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World J Urol. 1997;15(5):268-74.

The pathophysiology of stress urinary incontinence in women and its implications for surgical treatment.

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Department of Obstetrics and Gynecology, University of Michigan Medical School, Ann Arbor, USA.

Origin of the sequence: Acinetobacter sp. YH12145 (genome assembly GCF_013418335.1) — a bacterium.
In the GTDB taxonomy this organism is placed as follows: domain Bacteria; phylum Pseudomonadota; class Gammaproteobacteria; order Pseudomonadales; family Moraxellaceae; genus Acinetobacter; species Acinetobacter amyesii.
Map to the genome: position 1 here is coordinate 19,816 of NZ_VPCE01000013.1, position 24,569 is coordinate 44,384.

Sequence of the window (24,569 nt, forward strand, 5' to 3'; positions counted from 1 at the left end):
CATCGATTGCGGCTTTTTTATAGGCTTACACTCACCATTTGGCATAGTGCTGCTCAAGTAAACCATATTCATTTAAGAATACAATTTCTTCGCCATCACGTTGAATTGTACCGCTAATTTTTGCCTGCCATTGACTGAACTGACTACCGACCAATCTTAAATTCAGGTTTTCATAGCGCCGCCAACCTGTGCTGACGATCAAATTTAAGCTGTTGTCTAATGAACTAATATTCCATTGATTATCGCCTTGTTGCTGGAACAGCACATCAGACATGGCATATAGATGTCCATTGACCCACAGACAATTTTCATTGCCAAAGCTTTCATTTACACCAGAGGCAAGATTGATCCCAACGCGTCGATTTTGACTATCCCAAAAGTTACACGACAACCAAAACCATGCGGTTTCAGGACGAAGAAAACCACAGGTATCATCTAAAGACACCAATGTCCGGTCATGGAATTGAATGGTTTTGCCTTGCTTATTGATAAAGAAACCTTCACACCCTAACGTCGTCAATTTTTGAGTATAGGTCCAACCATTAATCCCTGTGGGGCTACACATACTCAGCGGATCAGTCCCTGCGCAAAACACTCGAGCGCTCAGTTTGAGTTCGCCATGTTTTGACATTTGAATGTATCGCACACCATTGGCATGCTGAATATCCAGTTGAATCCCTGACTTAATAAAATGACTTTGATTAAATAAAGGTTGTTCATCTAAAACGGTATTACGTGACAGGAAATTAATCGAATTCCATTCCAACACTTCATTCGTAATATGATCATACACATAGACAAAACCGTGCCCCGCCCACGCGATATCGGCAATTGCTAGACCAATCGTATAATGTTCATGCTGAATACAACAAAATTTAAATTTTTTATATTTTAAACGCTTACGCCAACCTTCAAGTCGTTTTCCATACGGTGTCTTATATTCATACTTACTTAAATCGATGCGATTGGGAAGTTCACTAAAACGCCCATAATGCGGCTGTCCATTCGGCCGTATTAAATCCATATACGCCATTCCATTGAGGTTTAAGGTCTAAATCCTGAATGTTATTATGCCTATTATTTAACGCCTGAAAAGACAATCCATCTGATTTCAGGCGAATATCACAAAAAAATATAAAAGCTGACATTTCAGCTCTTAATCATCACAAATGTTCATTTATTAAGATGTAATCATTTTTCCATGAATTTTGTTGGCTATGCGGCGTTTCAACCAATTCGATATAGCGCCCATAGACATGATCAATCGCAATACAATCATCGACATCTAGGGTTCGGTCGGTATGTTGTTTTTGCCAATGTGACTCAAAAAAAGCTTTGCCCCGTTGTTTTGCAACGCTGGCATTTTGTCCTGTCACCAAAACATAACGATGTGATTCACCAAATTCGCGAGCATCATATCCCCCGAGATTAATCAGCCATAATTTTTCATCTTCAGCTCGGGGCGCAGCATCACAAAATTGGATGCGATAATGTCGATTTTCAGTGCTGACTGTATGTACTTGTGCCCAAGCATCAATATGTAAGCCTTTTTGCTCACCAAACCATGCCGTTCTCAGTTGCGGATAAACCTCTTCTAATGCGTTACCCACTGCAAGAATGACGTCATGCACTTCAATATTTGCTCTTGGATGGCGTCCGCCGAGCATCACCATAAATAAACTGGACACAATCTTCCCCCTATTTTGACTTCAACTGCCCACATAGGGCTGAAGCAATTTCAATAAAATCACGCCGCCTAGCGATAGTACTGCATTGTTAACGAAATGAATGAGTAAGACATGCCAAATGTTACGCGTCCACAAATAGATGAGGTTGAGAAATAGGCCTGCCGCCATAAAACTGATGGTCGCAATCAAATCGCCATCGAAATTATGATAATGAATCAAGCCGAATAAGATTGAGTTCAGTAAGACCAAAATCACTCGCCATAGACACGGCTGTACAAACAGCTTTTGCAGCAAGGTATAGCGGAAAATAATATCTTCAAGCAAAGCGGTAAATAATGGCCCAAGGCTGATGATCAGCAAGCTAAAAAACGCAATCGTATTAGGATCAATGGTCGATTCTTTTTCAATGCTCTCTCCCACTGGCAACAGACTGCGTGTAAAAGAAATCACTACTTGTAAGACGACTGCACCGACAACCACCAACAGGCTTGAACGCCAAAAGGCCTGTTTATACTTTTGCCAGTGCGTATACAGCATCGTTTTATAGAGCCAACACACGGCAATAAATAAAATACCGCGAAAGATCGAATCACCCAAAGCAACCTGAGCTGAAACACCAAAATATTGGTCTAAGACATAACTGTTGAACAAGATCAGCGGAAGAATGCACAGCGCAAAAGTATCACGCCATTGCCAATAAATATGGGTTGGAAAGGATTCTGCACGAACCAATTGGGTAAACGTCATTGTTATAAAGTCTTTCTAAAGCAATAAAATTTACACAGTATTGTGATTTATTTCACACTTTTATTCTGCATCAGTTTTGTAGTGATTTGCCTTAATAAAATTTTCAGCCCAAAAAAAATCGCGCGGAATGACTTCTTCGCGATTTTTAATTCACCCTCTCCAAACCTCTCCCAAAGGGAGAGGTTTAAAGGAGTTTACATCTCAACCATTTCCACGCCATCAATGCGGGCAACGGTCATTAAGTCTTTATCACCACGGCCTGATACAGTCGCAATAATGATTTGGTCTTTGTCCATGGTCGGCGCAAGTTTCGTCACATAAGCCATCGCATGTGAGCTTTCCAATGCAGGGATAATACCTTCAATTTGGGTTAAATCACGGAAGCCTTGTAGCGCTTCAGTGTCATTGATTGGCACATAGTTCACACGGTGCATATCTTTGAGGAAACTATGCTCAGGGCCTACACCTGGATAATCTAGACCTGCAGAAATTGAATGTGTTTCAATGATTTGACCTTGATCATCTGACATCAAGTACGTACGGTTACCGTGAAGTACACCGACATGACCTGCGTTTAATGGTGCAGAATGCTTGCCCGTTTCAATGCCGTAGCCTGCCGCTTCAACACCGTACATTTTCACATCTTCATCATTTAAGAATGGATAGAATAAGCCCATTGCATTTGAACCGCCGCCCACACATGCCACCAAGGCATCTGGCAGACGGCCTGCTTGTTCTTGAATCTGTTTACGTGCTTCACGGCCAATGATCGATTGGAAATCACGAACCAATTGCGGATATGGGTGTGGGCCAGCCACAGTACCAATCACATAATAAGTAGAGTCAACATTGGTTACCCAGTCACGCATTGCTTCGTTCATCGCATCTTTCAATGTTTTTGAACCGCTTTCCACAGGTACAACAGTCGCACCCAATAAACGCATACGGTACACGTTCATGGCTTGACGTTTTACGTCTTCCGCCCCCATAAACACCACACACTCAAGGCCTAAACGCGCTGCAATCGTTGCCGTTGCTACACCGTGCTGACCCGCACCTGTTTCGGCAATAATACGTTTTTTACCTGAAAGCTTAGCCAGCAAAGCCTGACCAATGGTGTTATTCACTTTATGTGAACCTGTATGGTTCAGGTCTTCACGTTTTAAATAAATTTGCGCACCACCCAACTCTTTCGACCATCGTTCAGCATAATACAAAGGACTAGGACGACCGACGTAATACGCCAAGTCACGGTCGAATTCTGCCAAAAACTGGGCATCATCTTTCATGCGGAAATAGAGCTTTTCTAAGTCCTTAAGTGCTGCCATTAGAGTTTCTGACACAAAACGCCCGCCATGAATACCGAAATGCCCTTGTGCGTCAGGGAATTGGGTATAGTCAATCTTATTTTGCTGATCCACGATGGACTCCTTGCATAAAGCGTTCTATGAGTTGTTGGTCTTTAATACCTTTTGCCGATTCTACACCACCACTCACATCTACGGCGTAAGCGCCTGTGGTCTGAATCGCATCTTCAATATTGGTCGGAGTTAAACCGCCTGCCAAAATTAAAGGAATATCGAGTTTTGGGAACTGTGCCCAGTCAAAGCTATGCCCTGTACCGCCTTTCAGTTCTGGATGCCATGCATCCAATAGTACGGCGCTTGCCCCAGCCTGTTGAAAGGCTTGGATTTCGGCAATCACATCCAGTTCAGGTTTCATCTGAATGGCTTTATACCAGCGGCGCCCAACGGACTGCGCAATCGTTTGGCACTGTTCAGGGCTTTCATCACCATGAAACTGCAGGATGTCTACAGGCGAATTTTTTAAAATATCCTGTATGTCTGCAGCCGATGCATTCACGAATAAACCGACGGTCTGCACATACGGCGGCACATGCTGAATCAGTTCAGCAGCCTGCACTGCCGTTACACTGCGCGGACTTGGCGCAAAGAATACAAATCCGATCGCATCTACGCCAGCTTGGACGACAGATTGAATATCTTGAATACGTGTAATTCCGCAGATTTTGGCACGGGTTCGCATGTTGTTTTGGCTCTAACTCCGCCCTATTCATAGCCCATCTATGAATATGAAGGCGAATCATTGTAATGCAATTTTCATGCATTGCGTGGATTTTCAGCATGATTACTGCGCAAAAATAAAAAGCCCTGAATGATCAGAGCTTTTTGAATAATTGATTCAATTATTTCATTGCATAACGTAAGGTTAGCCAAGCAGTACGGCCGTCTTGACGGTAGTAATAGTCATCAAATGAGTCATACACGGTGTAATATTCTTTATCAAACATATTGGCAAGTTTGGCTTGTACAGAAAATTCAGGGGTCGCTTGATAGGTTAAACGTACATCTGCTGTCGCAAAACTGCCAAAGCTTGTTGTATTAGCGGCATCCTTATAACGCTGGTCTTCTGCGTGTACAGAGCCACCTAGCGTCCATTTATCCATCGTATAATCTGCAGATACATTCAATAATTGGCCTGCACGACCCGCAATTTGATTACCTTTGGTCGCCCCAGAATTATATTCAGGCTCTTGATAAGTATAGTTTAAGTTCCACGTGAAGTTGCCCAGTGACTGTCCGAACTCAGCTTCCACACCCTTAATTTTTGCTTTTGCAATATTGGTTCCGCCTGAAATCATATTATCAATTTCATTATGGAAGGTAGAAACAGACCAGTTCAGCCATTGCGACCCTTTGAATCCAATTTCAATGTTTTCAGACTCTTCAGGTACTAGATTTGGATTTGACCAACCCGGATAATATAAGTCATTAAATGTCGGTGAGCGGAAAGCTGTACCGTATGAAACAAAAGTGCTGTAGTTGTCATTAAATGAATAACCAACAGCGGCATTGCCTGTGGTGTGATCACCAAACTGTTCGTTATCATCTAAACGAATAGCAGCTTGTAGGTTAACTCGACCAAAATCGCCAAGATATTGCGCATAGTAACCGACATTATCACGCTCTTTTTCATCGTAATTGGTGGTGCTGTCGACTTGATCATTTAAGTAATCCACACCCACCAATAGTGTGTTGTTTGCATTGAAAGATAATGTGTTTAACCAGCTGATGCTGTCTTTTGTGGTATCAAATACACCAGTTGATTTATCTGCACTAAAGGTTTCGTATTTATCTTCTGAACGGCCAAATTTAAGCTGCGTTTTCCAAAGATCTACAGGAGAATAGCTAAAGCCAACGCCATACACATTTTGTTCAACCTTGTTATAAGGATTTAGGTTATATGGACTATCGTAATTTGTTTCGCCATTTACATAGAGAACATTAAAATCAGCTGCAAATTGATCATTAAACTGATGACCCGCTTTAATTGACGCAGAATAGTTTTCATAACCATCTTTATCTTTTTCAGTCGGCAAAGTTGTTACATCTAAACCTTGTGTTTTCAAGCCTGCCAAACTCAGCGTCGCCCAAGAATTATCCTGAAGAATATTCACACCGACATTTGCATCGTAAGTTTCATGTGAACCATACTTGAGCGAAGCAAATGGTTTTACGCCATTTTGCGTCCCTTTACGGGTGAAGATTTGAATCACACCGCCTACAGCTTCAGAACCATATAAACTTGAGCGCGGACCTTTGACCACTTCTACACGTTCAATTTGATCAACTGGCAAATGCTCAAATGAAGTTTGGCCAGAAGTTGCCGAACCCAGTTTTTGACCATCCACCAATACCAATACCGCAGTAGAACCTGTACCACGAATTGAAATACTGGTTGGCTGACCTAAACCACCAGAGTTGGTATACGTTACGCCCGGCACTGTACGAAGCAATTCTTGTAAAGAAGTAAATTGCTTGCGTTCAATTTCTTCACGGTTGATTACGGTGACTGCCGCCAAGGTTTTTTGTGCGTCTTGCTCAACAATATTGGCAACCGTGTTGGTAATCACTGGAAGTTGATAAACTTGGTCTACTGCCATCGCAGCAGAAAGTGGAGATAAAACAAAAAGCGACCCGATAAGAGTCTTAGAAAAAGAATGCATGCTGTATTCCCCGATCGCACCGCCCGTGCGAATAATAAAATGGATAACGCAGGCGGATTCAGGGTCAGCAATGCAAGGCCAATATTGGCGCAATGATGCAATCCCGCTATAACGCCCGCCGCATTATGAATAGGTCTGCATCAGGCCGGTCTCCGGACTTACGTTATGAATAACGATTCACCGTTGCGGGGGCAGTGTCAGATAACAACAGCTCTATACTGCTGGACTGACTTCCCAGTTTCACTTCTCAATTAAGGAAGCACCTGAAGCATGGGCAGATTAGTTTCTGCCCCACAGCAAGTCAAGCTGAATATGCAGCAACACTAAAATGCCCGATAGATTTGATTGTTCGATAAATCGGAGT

Stress urinary incontinence is a symptom that arises from damage to the muscles, nerves, and connective tissue of the pelvic floor. Urethral support, vesical neck function, and function of the urethral muscles are important determinants of continence. The urethra is supported by the action of the levator ani muscles through their connection to the endopelvic fascia of the anterior vaginal wall. Damage to the connection between this fascia and muscle, loss of nerve supply to the muscle, or direct muscle damage can influence continence. In addition, loss of normal vesical neck closure can result in incontinence despite normal urethral support. Although the traditional attitude has been to ignore the urethra as a factor contributing to continence, it does play a role in determining stress continence since in 50% of continent women, urine enters the urethra during increases in abdominal pressure, where it is stopped before it can escape from the external meatus. Perhaps one of the most interesting yet least acknowledged aspects of continence control concerns the coordination of this system. The muscles of the urethra and levator ani contract during a cough to assist continence, and little is known about the control of this phenomenon. That operations cure stress incontinence without altering nerve or muscle function should not be misinterpreted as indicating that these factors are unimportant.

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